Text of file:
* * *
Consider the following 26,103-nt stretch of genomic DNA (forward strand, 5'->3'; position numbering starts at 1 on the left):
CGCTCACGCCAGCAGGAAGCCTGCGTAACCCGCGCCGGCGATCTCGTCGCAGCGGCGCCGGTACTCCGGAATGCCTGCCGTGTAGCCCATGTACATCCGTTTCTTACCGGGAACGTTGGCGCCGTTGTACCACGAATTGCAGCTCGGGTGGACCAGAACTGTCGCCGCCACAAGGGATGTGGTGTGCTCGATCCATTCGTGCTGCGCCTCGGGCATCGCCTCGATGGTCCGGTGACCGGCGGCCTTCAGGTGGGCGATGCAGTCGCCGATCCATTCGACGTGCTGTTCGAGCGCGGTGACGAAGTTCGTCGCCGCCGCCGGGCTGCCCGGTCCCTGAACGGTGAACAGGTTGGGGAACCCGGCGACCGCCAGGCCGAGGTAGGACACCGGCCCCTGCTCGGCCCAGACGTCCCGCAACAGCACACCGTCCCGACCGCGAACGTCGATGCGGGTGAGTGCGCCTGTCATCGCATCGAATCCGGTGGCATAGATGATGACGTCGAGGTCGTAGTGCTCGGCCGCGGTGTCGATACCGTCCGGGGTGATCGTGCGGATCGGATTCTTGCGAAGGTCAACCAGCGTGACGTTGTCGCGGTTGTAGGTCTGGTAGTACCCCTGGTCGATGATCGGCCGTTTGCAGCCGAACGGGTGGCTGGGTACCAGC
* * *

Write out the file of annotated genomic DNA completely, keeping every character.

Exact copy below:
Consider the following 26,103-nt stretch of genomic DNA (forward strand, 5'->3'; position numbering starts at 1 on the left):
CGCTCACGCCAGCAGGAAGCCTGCGTAACCCGCGCCGGCGATCTCGTCGCAGCGGCGCCGGTACTCCGGAATGCCTGCCGTGTAGCCCATGTACATCCGTTTCTTACCGGGAACGTTGGCGCCGTTGTACCACGAATTGCAGCTCGGGTGGACCAGAACTGTCGCCGCCACAAGGGATGTGGTGTGCTCGATCCATTCGTGCTGCGCCTCGGGCATCGCCTCGATGGTCCGGTGACCGGCGGCCTTCAGGTGGGCGATGCAGTCGCCGATCCATTCGACGTGCTGTTCGAGCGCGGTGACGAAGTTCGTCGCCGCCGCCGGGCTGCCCGGTCCCTGAACGGTGAACAGGTTGGGGAACCCGGCGACCGCCAGGCCGAGGTAGGACACCGGCCCCTGCTCGGCCCAGACGTCCCGCAACAGCACACCGTCCCGACCGCGAACGTCGATGCGGGTGAGTGCGCCTGTCATCGCATCGAATCCGGTGGCATAGATGATGACGTCGAGGTCGTAGTGCTCGGCCGCGGTGTCGATACCGTCCGGGGTGATCGTGCGGATCGGATTCTTGCGAAGGTCAACCAGCGTGACGTTGTCGCGGTTGTAGGTCTGGTAGTACCCCTGGTCGATGATCGGCCGTTTGCAGCCGAACGGGTGGCTGGGTACCAGC